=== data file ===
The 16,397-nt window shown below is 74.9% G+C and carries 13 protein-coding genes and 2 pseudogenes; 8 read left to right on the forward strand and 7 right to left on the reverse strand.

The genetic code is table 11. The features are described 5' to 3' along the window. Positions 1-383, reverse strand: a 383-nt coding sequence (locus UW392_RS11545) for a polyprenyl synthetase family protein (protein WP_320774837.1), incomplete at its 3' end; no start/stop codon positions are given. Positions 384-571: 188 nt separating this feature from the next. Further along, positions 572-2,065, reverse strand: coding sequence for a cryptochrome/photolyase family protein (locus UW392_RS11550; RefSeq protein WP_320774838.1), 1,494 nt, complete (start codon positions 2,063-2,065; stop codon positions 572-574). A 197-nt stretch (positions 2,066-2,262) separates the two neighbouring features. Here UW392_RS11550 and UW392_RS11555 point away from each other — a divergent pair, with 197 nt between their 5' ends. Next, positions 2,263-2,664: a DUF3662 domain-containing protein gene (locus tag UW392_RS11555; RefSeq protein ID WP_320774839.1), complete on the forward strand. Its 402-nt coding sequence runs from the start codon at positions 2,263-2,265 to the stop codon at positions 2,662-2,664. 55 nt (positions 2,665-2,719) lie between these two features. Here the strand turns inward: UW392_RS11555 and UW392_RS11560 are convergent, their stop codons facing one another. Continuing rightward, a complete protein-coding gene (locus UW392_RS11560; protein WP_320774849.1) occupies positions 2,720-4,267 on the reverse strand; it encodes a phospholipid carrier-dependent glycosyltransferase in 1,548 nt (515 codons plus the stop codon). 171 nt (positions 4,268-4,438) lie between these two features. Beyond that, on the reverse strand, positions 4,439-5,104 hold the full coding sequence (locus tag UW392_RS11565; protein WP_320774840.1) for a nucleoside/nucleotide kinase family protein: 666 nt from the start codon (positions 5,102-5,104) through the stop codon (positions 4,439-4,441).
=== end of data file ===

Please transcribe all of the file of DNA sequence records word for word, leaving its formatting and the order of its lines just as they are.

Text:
The 16,397-nt window shown below is 74.9% G+C and carries 13 protein-coding genes and 2 pseudogenes; 8 read left to right on the forward strand and 7 right to left on the reverse strand.

The genetic code is table 11. The features are described 5' to 3' along the window. Positions 1-383, reverse strand: a 383-nt coding sequence (locus UW392_RS11545) for a polyprenyl synthetase family protein (protein WP_320774837.1), incomplete at its 3' end; no start/stop codon positions are given. Positions 384-571: 188 nt separating this feature from the next. Further along, positions 572-2,065, reverse strand: coding sequence for a cryptochrome/photolyase family protein (locus UW392_RS11550; RefSeq protein WP_320774838.1), 1,494 nt, complete (start codon positions 2,063-2,065; stop codon positions 572-574). A 197-nt stretch (positions 2,066-2,262) separates the two neighbouring features. Here UW392_RS11550 and UW392_RS11555 point away from each other — a divergent pair, with 197 nt between their 5' ends. Next, positions 2,263-2,664: a DUF3662 domain-containing protein gene (locus tag UW392_RS11555; RefSeq protein ID WP_320774839.1), complete on the forward strand. Its 402-nt coding sequence runs from the start codon at positions 2,263-2,265 to the stop codon at positions 2,662-2,664. 55 nt (positions 2,665-2,719) lie between these two features. Here the strand turns inward: UW392_RS11555 and UW392_RS11560 are convergent, their stop codons facing one another. Continuing rightward, a complete protein-coding gene (locus UW392_RS11560; protein WP_320774849.1) occupies positions 2,720-4,267 on the reverse strand; it encodes a phospholipid carrier-dependent glycosyltransferase in 1,548 nt (515 codons plus the stop codon). 171 nt (positions 4,268-4,438) lie between these two features. Beyond that, on the reverse strand, positions 4,439-5,104 hold the full coding sequence (locus tag UW392_RS11565; protein WP_320774840.1) for a nucleoside/nucleotide kinase family protein: 666 nt from the start codon (positions 5,102-5,104) through the stop codon (positions 4,439-4,441).